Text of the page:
In short, they engage in all manner of activities, none of which has anything to do with teaching. The number of employees engaged in the most traditional faculty support—clerical work, like that of the tried-and-true full-time departmental secretary—has actually been decreasing, even as the number of mid-level bureaucrats to which faculty report has been increasing. America’s universities now have “more full-time employees devoted to administration than to instruction, research and service combined.”
Soaring Administrative Salaries
Of course, “administrators” are always supposed to make more than mere laborers, and faculty are increasingly seen as “the labor” by top administrators. As a result, even though the rate of increase in pay for faculty has barely kept pace with inflation, the pay for administrators has skyrocketed. The median salary for college and university presidents at institutions of all types is now $370,940. The median at doctoral institutions is nearly $100,000 more, coming in at $465,618. December 2014 figures show that thirty-six private university presidents are now paid in excess of a million dollars per year, and another twelve make more than $900,000 per year. Altogether, there are now 106 private university presidents making over $500,000 per year.
Salaries are somewhat smaller further down the administrative pecking order, but the sheer volume of the list of bureaucrats is dazzling. Here is a partial list, with the median salaries at doctoral institutions:
Chief Business Officer: $250,000
Chief Development/Advancement Officer” $248,373
Chief Enrollment Management Officer: $171,652
Chief Extension/Engagement Officer: $198,430
Chief External Affairs Officer: $200,069
Chief Human Resources Officer: $158,750
Chief Information/IT Officer: $208,959
Chief Student Affairs/Life Officer: $202,995
The list goes on and on—Chief Audit Officer ($129,480), Chief Health Affairs Officer ($539,537), Chief Institutional Planning Officer ($187,733), Chief Institutional Research Officer ($118,418)—and we haven’t reached anyone who deals with actual academics yet.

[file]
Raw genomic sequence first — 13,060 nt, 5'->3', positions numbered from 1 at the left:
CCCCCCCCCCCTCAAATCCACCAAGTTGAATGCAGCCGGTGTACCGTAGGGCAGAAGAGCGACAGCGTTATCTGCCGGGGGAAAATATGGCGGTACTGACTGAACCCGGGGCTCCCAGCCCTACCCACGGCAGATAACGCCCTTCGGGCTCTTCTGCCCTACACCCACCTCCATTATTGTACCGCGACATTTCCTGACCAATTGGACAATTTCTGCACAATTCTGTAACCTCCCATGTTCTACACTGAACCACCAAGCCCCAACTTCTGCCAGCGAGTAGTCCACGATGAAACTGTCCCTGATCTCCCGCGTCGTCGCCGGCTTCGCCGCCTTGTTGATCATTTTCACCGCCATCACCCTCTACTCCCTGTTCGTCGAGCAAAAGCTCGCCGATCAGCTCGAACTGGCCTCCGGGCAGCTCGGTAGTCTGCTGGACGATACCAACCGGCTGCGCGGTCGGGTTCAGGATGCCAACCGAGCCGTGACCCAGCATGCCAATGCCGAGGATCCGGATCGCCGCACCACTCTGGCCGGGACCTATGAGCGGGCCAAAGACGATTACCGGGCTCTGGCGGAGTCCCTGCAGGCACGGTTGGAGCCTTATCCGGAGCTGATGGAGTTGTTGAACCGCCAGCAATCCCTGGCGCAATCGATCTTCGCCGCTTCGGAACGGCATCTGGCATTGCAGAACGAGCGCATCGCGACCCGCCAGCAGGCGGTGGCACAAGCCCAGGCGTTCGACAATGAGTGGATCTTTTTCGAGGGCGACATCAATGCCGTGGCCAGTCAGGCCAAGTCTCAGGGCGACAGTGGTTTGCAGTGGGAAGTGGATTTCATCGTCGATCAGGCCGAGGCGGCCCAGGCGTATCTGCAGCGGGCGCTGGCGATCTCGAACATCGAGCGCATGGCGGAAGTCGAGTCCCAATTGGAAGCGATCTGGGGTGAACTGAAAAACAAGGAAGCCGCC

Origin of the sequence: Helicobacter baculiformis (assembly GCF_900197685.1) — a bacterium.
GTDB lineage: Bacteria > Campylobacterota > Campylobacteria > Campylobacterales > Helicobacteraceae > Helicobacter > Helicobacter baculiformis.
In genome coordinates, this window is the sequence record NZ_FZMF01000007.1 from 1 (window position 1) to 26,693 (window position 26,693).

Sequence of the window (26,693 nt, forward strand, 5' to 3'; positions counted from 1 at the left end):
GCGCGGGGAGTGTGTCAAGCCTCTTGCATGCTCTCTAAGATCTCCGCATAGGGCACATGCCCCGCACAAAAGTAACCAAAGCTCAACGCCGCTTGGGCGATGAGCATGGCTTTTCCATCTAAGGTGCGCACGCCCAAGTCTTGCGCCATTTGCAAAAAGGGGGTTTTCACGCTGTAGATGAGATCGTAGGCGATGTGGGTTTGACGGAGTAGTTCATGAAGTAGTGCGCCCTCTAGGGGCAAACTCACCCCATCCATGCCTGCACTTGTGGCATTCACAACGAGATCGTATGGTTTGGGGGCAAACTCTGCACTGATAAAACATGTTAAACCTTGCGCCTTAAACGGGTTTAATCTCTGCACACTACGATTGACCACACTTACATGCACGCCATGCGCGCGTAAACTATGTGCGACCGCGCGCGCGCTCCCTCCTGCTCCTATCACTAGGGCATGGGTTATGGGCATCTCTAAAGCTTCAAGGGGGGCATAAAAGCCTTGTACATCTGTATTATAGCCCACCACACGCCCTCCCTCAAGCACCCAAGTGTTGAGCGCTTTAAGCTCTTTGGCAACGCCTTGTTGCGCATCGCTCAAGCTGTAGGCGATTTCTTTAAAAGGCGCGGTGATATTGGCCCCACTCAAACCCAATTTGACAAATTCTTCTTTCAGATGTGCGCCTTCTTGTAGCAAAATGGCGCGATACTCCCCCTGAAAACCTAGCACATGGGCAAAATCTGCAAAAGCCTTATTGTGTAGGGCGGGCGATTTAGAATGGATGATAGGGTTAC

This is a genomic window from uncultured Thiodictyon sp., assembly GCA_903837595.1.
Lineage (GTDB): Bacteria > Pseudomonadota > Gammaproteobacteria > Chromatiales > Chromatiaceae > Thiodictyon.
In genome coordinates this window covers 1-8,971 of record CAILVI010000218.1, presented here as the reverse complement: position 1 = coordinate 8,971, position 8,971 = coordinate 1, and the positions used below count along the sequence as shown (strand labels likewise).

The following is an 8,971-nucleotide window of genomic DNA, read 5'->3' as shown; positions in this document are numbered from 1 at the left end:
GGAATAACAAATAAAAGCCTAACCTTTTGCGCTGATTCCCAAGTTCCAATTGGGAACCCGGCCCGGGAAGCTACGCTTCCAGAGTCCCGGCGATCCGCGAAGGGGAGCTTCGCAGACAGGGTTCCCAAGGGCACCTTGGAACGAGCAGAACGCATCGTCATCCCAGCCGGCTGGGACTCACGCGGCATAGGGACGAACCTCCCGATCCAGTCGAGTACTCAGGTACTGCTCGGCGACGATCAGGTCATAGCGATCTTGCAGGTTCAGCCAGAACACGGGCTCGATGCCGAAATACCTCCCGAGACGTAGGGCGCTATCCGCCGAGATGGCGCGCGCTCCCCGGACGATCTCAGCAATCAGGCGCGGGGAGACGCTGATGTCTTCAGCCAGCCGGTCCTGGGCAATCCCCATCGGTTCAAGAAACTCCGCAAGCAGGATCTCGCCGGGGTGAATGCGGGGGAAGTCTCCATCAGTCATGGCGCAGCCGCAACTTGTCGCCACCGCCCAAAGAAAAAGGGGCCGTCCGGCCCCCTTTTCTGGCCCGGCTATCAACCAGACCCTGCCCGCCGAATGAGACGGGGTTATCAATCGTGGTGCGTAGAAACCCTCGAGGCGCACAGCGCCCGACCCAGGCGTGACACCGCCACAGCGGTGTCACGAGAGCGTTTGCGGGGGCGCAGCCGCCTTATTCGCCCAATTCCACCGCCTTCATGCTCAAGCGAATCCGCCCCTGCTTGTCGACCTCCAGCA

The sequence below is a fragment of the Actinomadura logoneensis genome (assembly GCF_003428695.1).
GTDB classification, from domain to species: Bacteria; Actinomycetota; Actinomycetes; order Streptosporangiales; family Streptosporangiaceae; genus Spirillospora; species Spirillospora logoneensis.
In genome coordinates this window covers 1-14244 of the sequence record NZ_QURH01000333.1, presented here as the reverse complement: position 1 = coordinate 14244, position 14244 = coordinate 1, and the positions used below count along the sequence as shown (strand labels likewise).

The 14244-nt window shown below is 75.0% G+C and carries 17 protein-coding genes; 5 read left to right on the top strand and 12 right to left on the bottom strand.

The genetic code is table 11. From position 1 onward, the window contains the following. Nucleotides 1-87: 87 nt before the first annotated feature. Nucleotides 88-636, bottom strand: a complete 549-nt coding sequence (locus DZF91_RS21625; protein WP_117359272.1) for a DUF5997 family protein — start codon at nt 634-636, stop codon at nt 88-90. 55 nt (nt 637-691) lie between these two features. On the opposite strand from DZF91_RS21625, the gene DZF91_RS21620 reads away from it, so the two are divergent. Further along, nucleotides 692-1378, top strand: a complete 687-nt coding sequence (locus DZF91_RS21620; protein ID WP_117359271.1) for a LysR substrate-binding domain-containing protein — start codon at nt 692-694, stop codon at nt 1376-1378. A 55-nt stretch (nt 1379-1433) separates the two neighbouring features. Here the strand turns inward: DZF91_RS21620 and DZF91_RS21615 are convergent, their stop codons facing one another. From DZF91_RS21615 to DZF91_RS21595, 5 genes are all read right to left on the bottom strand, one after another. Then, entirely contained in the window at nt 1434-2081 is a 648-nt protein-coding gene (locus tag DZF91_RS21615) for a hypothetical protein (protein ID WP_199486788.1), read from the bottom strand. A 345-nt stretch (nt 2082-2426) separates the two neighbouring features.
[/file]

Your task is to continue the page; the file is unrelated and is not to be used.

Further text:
Of course, each of these important officials couldn’t be expected to do his or her crucial work without a sufficient staff. When a friend of mine began working at his major mid-western research university years ago, the dean’s office was a single room on the first floor of the classroom building. The dean and his attendants now occupy a whole suite of offices that extend down the hall and takes up a large portion of the floor. In earlier days, the dean had one secretary. His staff now numbers over forty.
So how about those who actually do the teaching? What was the median salary for, let us say, a tenure-track Associate Professor in English last year? Answer: $64,009. How about the median for an Associate Professor in the Biological Sciences? $72,104. In Mathematics? $68,510. Teaching students reading, writing, science, and mathematics is simply not as important in the modern university, it seems, as doing whatever it is a “Chief Extension/Engagement Officer” does. […]
The left in North Carolina has railed against “education cuts.” They’re going after the UNC Board of Governors and the GOP-controlled legislature for allegedly “starving” our university system.
It’s easy for statists to rail against doctors, hospitals, and insurance companies. But what about the elitists in the academic ivory towers? Our current president is a former academic. The college faculty crowd — with its indoctrination and fundraising prowess — is very, very good to the statist cause. So, they get by with a wink and a nod. And average Americans keep paying through the nose.